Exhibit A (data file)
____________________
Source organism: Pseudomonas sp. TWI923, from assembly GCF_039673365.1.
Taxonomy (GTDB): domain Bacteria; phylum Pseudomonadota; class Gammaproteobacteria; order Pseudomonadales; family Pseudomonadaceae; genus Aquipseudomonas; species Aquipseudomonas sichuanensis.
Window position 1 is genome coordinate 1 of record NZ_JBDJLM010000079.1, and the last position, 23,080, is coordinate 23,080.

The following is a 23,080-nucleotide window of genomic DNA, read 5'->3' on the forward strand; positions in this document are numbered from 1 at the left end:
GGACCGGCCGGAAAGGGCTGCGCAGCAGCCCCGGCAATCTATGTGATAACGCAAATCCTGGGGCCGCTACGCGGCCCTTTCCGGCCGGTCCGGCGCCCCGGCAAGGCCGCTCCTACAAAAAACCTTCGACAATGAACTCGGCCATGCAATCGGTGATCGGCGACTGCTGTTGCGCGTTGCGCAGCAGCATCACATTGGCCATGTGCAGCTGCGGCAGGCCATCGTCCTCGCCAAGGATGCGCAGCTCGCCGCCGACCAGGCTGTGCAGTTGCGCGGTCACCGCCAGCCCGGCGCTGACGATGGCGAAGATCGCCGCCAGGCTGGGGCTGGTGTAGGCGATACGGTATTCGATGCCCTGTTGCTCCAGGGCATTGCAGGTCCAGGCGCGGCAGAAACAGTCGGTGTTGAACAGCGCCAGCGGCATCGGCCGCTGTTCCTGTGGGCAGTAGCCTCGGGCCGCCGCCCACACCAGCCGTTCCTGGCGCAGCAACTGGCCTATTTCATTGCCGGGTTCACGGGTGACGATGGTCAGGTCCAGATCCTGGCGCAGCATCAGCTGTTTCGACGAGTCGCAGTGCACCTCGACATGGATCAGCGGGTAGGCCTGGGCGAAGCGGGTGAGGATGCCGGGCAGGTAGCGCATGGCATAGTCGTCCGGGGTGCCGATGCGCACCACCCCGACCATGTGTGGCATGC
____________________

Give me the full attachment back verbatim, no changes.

Source organism: Pseudomonas sp. TWI923, from assembly GCF_039673365.1.
Taxonomy (GTDB): domain Bacteria; phylum Pseudomonadota; class Gammaproteobacteria; order Pseudomonadales; family Pseudomonadaceae; genus Aquipseudomonas; species Aquipseudomonas sichuanensis.
Window position 1 is genome coordinate 1 of record NZ_JBDJLM010000079.1, and the last position, 23,080, is coordinate 23,080.

The following is a 23,080-nucleotide window of genomic DNA, read 5'->3' on the forward strand; positions in this document are numbered from 1 at the left end:
GGACCGGCCGGAAAGGGCTGCGCAGCAGCCCCGGCAATCTATGTGATAACGCAAATCCTGGGGCCGCTACGCGGCCCTTTCCGGCCGGTCCGGCGCCCCGGCAAGGCCGCTCCTACAAAAAACCTTCGACAATGAACTCGGCCATGCAATCGGTGATCGGCGACTGCTGTTGCGCGTTGCGCAGCAGCATCACATTGGCCATGTGCAGCTGCGGCAGGCCATCGTCCTCGCCAAGGATGCGCAGCTCGCCGCCGACCAGGCTGTGCAGTTGCGCGGTCACCGCCAGCCCGGCGCTGACGATGGCGAAGATCGCCGCCAGGCTGGGGCTGGTGTAGGCGATACGGTATTCGATGCCCTGTTGCTCCAGGGCATTGCAGGTCCAGGCGCGGCAGAAACAGTCGGTGTTGAACAGCGCCAGCGGCATCGGCCGCTGTTCCTGTGGGCAGTAGCCTCGGGCCGCCGCCCACACCAGCCGTTCCTGGCGCAGCAACTGGCCTATTTCATTGCCGGGTTCACGGGTGACGATGGTCAGGTCCAGATCCTGGCGCAGCATCAGCTGTTTCGACGAGTCGCAGTGCACCTCGACATGGATCAGCGGGTAGGCCTGGGCGAAGCGGGTGAGGATGCCGGGCAGGTAGCGCATGGCATAGTCGTCCGGGGTGCCGATGCGCACCACCCCGACCATGTGTGGCATGC